Tuesday 18 June 2002

Hands off the ball, O’Brien!

From a soccernet.com report on the US-Mexico game:

Mexico were trailing 1-0 on Monday to an eight minute goal by Brian McBride when midfielder John O’Brien clearly handled the ball in the area from a corner, but Portuguese referee Vitor Melo Pereira missed the incident and the Mexican appeals were in vain.

US coach Bruce Arena might consider suggesting to O’Brien that he quickly peruse the Laws of the Game, particularly Law 12 - Fouls and Misconduct.

A direct free kick is also awarded to the opposing team if a player commits any of the following four offences:

  • tackles an opponent to gain possession of the ball, making contact with the opponent before touching the ball
  • holds an opponent
  • spits at an opponent
  • handles the ball deliberately (except for the goalkeeper within his own penalty area).

Then perhaps handling the ball is no longer such a big deal, since shirt-pulling has been largely unpenalized—with the exception of a German or Swedish referee in a game I can’t recall (it’s all becoming a blur); but he carded a player who’d nearly taken his opponent’s shirt off!

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Comments

I would be quite surprised if John O'Brien is the first or the last player to break the rules when in a spot of desperation. :)

It's like a cornerback committing pass interference when he's about to get burned by the wide receiver and he knows it will go for a touchdown in American football. It's better to commit the foul and hope for the best than to give up a sure score.

That said, the US has gotten their share of crappy calls this tourney (it happens when you don't have the street cred of the big boys), so I'm not too upset to see it go the other way one time.

Posted by: John on 18 June 2002 at 08:31 PM

When I saw O'Brien's handball replayed tonight, I couldn't help thinking he's in the wrong sport. A punch like that would have knocked Lennox Lewis into the 22nd century.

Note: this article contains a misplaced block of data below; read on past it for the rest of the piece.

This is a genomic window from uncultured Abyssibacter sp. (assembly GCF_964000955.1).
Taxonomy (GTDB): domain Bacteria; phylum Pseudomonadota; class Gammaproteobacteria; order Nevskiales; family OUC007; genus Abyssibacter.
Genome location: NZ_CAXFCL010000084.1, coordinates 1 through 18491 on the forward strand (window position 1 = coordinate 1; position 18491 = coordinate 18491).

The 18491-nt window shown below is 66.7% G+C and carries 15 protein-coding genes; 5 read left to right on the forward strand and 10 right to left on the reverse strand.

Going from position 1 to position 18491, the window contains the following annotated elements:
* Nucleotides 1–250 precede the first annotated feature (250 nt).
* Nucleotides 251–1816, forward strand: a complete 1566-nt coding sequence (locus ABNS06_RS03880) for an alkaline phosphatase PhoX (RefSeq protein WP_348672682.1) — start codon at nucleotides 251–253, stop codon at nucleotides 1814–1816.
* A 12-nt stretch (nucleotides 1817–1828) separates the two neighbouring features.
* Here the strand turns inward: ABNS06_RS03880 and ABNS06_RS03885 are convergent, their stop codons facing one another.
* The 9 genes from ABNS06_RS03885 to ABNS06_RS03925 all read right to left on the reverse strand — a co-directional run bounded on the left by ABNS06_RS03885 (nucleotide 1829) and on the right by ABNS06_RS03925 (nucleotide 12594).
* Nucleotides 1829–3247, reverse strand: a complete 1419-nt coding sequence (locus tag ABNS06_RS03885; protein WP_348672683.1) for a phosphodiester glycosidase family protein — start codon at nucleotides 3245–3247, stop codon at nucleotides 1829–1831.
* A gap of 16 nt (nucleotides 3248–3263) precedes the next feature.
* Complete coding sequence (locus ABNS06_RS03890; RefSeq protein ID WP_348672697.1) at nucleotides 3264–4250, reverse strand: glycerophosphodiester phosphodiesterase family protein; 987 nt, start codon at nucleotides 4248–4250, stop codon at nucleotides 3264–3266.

Let's call a spade a spade, John. O'Brien's a (hand-balling) cheat. Rivaldo's a (play-acting) cheat. They're both cheats. They (and a great many others) deserve to be drummed out of the game. But they won't be, because the majority will rush to justify their behavior.

Yet didn't tens of thousands of Enron employees and shareholders lose their life savings because of a similar "win at all costs" mentality?

What an irony! To find myself defending the British notion of fair play.

Posted by: Jonathon Delacour on 18 June 2002 at 08:56 PM

No doubt, O'Brien broke the rules and they deserved the free kick. What I'm saying is that in the heat of competition, people break the rules to try to win and it's the official's job to check it and assess punishment for it. Wanting to win is human nature. Most people don't go out there intending to break the rules, but in certain (and frequent) situations it happens because we're competitive animals.

The comparison to Rivaldo and Enron is pushing it, though. Enron was an example of systematic cheating, more akin (in sports) to point shaving or perhaps steroids abuse, which goes on game after game with approval (or at least silence) from the boss/manager. Rivaldo lay on the ground after a tackle and pretended to be hurt, got carted off the field, etc. It wasn't a split-second thing that was done, it seems, by reflex to keep the ball from netting.

Now, if it was proven that he had planned to do that, then that would be a completely different story. But, IMHO, it was just an example of the sort of competitiveness that put humans on top of the food chain. And having done much the same playing American football in high school, I know the feeling. Giving up a penalty feels nowhere near as bad as giving up a score.

Posted by: John on 18 June 2002 at 10:25 PM

A well-framed, persuasive argument, John. The point-shaving/steroid-abuse analogy is a much better match for the Enron case. (I think I'm getting far too emotionally involved in this World Cup saga. Although perhaps that's what's actually meant to happen...)

Posted by: Jonathon Delacour on 19 June 2002 at 12:42 AM

I know, for one, I'm far too emotionally involved :) I actually screamed out loud when Korea netted that header to beat Italy. And I could honestly care less about Italy and Korea (sports-wise, at least) under normal circumstances.

I've got to figure out a way to make it to Germany 2006.

Posted by: John on 19 June 2002 at 01:08 AM

This discussion is now closed. My thanks to everyone who contributed.

© Copyright 2002-2003 Jonathon Delacour